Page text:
Boston’s Mayyim Hayyim, meaning “living waters”, is part of the Rising Tide Open Waters Network, a global collective of mikva’ot [the plural of mikveh] that embraces a more open, inclusive and accessible approach to mikveh. A particular focus for Mayyim Hayyim is ensuring that those who experience all types of trauma, including trauma that stems from oppression and marginalisation, feel not only able to immerse in the mikveh, but actively supported in the process from beginning to end.
“Racism and white supremacy harm us in our bodies, and especially harm Black, Indigenous people and people of colour,” explains Lucy Marshall, Director of Rising Tide at Mayyim Hayyim. “Mikvah is an offering for supporting both personal and collective healing.”
Mayyim Hayyim’s mikveh guides – people who support individuals undertaking the ritual from the moment they enter – are key to making the process run as smoothly as possible.
“Our most recent training had a specific focus on cultivating as many guides as possible who were Jews of colour and who identified outside of the Ashkenazi [Jews of Eastern-European heritage] world,” says Rabbi Amalia Marks, Director of Programmes and Partnerships at Mayyim Hayyim.
The aim is to provide all visitors with the option to choose a guide with whom they identify most closely, whether that’s a fellow Jew of colour, a trans or nonbinary person, or a disabled person, in the hopes that this can help instil a sense of safety and tranquillity for participants.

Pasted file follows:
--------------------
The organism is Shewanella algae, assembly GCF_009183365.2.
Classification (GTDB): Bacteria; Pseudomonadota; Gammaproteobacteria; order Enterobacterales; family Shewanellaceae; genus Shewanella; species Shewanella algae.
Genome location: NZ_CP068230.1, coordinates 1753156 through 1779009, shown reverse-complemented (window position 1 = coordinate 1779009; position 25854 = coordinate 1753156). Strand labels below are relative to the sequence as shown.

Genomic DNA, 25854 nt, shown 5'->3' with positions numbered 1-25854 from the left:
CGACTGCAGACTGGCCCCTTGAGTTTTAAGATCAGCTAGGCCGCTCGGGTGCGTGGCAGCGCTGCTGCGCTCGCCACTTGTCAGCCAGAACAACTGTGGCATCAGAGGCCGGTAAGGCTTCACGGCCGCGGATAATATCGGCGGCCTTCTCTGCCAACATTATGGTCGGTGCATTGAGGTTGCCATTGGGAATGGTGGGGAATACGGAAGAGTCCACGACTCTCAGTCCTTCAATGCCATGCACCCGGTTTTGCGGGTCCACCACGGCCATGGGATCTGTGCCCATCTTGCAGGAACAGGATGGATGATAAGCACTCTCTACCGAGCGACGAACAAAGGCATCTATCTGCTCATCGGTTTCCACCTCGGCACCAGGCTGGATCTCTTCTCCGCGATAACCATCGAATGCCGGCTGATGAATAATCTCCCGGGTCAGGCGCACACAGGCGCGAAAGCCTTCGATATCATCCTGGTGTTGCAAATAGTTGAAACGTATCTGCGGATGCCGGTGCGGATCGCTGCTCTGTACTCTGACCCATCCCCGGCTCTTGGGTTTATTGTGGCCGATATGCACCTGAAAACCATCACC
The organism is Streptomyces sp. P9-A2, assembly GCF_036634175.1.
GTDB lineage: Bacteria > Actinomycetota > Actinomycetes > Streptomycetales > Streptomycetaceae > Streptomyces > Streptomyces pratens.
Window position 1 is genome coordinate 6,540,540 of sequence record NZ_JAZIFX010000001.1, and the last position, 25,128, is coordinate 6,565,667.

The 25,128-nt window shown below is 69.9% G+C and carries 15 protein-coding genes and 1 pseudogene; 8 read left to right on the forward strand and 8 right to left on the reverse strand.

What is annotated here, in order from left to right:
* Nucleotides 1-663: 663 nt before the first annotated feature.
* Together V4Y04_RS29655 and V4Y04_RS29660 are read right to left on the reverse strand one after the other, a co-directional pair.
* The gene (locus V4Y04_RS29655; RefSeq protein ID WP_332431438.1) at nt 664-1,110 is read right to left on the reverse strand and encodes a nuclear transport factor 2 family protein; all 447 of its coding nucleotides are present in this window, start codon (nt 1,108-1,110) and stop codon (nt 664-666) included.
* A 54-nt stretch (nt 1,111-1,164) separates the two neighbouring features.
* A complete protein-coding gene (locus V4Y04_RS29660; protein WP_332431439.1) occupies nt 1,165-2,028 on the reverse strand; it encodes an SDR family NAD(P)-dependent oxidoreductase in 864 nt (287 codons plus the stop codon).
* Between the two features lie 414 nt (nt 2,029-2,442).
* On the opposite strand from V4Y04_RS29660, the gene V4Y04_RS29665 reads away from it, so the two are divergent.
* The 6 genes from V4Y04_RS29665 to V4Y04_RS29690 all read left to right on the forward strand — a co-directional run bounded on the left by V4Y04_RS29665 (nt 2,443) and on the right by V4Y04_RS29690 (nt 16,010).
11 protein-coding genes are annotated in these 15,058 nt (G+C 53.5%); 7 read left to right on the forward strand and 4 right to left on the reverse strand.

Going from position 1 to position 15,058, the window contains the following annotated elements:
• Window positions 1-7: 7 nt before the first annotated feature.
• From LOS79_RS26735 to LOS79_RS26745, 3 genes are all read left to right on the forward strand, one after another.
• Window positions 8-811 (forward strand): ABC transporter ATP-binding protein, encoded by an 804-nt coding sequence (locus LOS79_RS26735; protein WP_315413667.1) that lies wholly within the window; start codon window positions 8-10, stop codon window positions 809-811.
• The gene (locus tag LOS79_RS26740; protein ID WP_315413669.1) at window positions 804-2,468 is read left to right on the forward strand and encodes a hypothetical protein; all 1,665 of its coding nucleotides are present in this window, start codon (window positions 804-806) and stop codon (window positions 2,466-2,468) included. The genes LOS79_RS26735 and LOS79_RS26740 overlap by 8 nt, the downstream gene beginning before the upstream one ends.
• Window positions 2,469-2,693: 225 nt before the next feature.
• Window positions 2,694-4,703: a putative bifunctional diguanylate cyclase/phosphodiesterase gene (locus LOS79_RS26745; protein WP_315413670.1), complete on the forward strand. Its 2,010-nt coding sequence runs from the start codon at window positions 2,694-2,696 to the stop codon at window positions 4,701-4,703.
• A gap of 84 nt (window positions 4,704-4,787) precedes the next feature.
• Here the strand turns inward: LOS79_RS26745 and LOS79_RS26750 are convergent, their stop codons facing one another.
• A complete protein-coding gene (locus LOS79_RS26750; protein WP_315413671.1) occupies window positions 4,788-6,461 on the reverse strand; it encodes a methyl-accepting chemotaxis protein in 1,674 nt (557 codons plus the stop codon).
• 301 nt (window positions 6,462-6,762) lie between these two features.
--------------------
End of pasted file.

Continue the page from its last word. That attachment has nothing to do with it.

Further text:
Within the Trans Torah is a specific mikveh blessing for those transitioning, co-written by Max Strassfeld, Professor of Trans and Religious Studies at the University of Arizona. “It’s important to notice the ways that Judaism has been incredibly flexible and innovative in the face of many challenges throughout its history, the capacity to transform itself and survive,” they say.
This idea is central to the move towards extending and adjusting the mikveh ritual. For those who have ever felt excluded from Jewish cultural or religious practice, there is hope to be found in Judaism itself: adapting practices and rituals to meet the needs and desires of the community as the world changes and progresses is inherently Jewish. And that’s something to be endorsed and celebrated by the community at large.